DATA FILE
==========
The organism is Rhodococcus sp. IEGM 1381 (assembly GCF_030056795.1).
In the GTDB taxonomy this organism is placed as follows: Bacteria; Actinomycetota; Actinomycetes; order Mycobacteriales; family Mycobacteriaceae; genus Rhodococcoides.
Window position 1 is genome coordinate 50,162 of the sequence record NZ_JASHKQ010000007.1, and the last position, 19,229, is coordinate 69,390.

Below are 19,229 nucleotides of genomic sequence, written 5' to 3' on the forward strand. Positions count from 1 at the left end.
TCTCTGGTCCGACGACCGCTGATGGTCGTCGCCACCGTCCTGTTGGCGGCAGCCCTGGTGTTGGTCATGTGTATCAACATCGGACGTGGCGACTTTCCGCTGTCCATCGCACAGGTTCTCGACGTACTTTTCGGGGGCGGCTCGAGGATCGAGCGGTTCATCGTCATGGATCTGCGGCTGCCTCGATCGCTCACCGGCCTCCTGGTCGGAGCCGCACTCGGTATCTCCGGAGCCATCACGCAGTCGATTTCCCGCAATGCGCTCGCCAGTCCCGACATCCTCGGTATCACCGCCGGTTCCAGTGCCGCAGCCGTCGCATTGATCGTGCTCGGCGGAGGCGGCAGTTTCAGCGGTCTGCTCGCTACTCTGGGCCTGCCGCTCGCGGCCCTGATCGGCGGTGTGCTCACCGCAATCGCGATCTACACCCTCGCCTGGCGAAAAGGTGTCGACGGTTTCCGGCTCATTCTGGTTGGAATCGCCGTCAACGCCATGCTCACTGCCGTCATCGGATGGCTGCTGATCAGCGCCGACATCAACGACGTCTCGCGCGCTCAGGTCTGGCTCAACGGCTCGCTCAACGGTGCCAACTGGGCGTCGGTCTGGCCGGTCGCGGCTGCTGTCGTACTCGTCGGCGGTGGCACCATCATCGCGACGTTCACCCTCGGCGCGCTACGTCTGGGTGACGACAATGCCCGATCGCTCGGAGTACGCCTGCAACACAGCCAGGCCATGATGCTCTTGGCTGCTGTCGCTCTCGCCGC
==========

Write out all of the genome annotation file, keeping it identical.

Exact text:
The organism is Rhodococcus sp. IEGM 1381 (assembly GCF_030056795.1).
In the GTDB taxonomy this organism is placed as follows: Bacteria; Actinomycetota; Actinomycetes; order Mycobacteriales; family Mycobacteriaceae; genus Rhodococcoides.
Window position 1 is genome coordinate 50,162 of the sequence record NZ_JASHKQ010000007.1, and the last position, 19,229, is coordinate 69,390.

Below are 19,229 nucleotides of genomic sequence, written 5' to 3' on the forward strand. Positions count from 1 at the left end.
TCTCTGGTCCGACGACCGCTGATGGTCGTCGCCACCGTCCTGTTGGCGGCAGCCCTGGTGTTGGTCATGTGTATCAACATCGGACGTGGCGACTTTCCGCTGTCCATCGCACAGGTTCTCGACGTACTTTTCGGGGGCGGCTCGAGGATCGAGCGGTTCATCGTCATGGATCTGCGGCTGCCTCGATCGCTCACCGGCCTCCTGGTCGGAGCCGCACTCGGTATCTCCGGAGCCATCACGCAGTCGATTTCCCGCAATGCGCTCGCCAGTCCCGACATCCTCGGTATCACCGCCGGTTCCAGTGCCGCAGCCGTCGCATTGATCGTGCTCGGCGGAGGCGGCAGTTTCAGCGGTCTGCTCGCTACTCTGGGCCTGCCGCTCGCGGCCCTGATCGGCGGTGTGCTCACCGCAATCGCGATCTACACCCTCGCCTGGCGAAAAGGTGTCGACGGTTTCCGGCTCATTCTGGTTGGAATCGCCGTCAACGCCATGCTCACTGCCGTCATCGGATGGCTGCTGATCAGCGCCGACATCAACGACGTCTCGCGCGCTCAGGTCTGGCTCAACGGCTCGCTCAACGGTGCCAACTGGGCGTCGGTCTGGCCGGTCGCGGCTGCTGTCGTACTCGTCGGCGGTGGCACCATCATCGCGACGTTCACCCTCGGCGCGCTACGTCTGGGTGACGACAATGCCCGATCGCTCGGAGTACGCCTGCAACACAGCCAGGCCATGATGCTCTTGGCTGCTGTCGCTCTCGCCGC